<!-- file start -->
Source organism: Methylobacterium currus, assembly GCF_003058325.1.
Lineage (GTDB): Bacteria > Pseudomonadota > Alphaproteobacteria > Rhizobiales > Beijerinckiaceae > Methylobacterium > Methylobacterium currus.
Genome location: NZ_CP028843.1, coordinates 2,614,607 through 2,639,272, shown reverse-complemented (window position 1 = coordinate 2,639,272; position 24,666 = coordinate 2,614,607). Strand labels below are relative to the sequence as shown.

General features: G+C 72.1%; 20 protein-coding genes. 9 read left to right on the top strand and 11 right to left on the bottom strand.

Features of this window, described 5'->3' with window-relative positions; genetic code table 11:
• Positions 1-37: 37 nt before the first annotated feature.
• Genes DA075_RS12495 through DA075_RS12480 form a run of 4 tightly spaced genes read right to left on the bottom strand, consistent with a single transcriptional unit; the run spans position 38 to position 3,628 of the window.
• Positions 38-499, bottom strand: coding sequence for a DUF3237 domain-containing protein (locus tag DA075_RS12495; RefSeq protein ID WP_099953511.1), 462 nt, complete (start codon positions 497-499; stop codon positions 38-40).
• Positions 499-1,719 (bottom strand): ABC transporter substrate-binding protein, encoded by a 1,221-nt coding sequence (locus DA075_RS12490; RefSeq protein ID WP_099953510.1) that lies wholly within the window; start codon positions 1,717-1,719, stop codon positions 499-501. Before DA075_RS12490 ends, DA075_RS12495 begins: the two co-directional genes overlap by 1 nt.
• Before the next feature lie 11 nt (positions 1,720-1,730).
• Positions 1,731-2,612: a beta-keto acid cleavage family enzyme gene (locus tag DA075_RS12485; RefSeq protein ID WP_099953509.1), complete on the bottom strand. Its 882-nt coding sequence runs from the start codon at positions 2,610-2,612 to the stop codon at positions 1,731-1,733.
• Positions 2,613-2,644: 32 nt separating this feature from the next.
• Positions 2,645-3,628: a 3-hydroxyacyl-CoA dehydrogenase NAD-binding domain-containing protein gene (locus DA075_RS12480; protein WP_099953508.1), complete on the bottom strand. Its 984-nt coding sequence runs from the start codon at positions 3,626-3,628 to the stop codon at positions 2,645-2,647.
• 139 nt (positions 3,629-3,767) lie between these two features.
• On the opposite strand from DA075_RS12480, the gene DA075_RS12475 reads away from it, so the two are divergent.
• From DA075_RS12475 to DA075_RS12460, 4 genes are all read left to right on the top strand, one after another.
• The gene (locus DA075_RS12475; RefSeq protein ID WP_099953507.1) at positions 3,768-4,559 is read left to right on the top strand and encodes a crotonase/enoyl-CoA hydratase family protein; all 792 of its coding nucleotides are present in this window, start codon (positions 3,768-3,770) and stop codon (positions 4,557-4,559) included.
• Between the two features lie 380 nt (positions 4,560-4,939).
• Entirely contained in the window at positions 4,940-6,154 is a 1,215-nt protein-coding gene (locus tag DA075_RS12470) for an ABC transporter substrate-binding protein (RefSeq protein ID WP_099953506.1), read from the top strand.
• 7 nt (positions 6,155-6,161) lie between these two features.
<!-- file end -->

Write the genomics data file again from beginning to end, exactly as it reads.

Source organism: Methylobacterium currus, assembly GCF_003058325.1.
Lineage (GTDB): Bacteria > Pseudomonadota > Alphaproteobacteria > Rhizobiales > Beijerinckiaceae > Methylobacterium > Methylobacterium currus.
Genome location: NZ_CP028843.1, coordinates 2,614,607 through 2,639,272, shown reverse-complemented (window position 1 = coordinate 2,639,272; position 24,666 = coordinate 2,614,607). Strand labels below are relative to the sequence as shown.

General features: G+C 72.1%; 20 protein-coding genes. 9 read left to right on the top strand and 11 right to left on the bottom strand.

Features of this window, described 5'->3' with window-relative positions; genetic code table 11:
• Positions 1-37: 37 nt before the first annotated feature.
• Genes DA075_RS12495 through DA075_RS12480 form a run of 4 tightly spaced genes read right to left on the bottom strand, consistent with a single transcriptional unit; the run spans position 38 to position 3,628 of the window.
• Positions 38-499, bottom strand: coding sequence for a DUF3237 domain-containing protein (locus tag DA075_RS12495; RefSeq protein ID WP_099953511.1), 462 nt, complete (start codon positions 497-499; stop codon positions 38-40).
• Positions 499-1,719 (bottom strand): ABC transporter substrate-binding protein, encoded by a 1,221-nt coding sequence (locus DA075_RS12490; RefSeq protein ID WP_099953510.1) that lies wholly within the window; start codon positions 1,717-1,719, stop codon positions 499-501. Before DA075_RS12490 ends, DA075_RS12495 begins: the two co-directional genes overlap by 1 nt.
• Before the next feature lie 11 nt (positions 1,720-1,730).
• Positions 1,731-2,612: a beta-keto acid cleavage family enzyme gene (locus tag DA075_RS12485; RefSeq protein ID WP_099953509.1), complete on the bottom strand. Its 882-nt coding sequence runs from the start codon at positions 2,610-2,612 to the stop codon at positions 1,731-1,733.
• Positions 2,613-2,644: 32 nt separating this feature from the next.
• Positions 2,645-3,628: a 3-hydroxyacyl-CoA dehydrogenase NAD-binding domain-containing protein gene (locus DA075_RS12480; protein WP_099953508.1), complete on the bottom strand. Its 984-nt coding sequence runs from the start codon at positions 3,626-3,628 to the stop codon at positions 2,645-2,647.
• 139 nt (positions 3,629-3,767) lie between these two features.
• On the opposite strand from DA075_RS12480, the gene DA075_RS12475 reads away from it, so the two are divergent.
• From DA075_RS12475 to DA075_RS12460, 4 genes are all read left to right on the top strand, one after another.
• The gene (locus DA075_RS12475; RefSeq protein ID WP_099953507.1) at positions 3,768-4,559 is read left to right on the top strand and encodes a crotonase/enoyl-CoA hydratase family protein; all 792 of its coding nucleotides are present in this window, start codon (positions 3,768-3,770) and stop codon (positions 4,557-4,559) included.
• Between the two features lie 380 nt (positions 4,560-4,939).
• Entirely contained in the window at positions 4,940-6,154 is a 1,215-nt protein-coding gene (locus tag DA075_RS12470) for an ABC transporter substrate-binding protein (RefSeq protein ID WP_099953506.1), read from the top strand.
• 7 nt (positions 6,155-6,161) lie between these two features.